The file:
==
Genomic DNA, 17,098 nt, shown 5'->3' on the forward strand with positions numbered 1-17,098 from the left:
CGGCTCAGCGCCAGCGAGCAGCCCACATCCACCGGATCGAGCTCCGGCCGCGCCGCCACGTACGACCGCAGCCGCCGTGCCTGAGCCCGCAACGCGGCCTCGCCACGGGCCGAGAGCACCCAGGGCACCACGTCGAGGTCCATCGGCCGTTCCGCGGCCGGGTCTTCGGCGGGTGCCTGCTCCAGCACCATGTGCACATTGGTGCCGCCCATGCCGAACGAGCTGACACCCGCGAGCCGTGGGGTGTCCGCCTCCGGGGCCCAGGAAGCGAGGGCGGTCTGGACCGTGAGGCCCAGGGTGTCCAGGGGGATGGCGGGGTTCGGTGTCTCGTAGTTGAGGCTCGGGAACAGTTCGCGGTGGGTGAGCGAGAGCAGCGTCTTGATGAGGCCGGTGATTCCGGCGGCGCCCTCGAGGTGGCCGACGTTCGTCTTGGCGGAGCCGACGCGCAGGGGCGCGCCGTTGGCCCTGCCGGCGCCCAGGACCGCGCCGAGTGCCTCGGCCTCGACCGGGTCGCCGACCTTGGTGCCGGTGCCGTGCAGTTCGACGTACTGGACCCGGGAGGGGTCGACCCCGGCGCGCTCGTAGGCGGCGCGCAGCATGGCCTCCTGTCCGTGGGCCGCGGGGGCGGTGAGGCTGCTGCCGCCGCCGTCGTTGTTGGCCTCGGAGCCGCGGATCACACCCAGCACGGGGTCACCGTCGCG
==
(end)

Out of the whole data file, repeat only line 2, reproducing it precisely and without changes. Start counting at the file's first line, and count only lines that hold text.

CGGCTCAGCGCCAGCGAGCAGCCCACATCCACCGGATCGAGCTCCGGCCGCGCCGCCACGTACGACCGCAGCCGCCGTGCCTGAGCCCGCAACGCGGCCTCGCCACGGGCCGAGAGCACCCAGGGCACCACGTCGAGGTCCATCGGCCGTTCCGCGGCCGGGTCTTCGGCGGGTGCCTGCTCCAGCACCATGTGCACATTGGTGCCGCCCATGCCGAACGAGCTGACACCCGCGAGCCGTGGGGTGTCCGCCTCCGGGGCCCAGGAAGCGAGGGCGGTCTGGACCGTGAGGCCCAGGGTGTCCAGGGGGATGGCGGGGTTCGGTGTCTCGTAGTTGAGGCTCGGGAACAGTTCGCGGTGGGTGAGCGAGAGCAGCGTCTTGATGAGGCCGGTGATTCCGGCGGCGCCCTCGAGGTGGCCGACGTTCGTCTTGGCGGAGCCGACGCGCAGGGGCGCGCCGTTGGCCCTGCCGGCGCCCAGGACCGCGCCGAGTGCCTCGGCCTCGACCGGGTCGCCGACCTTGGTGCCGGTGCCGTGCAGTTCGACGTACTGGACCCGGGAGGGGTCGACCCCGGCGCGCTCGTAGGCGGCGCGCAGCATGGCCTCCTGTCCGTGGGCCGCGGGGGCGGTGAGGCTGCTGCCGCCGCCGTCGTTGTTGGCCTCGGAGCCGCGGATCACACCCAGCACGGGGTCACCGTCGCG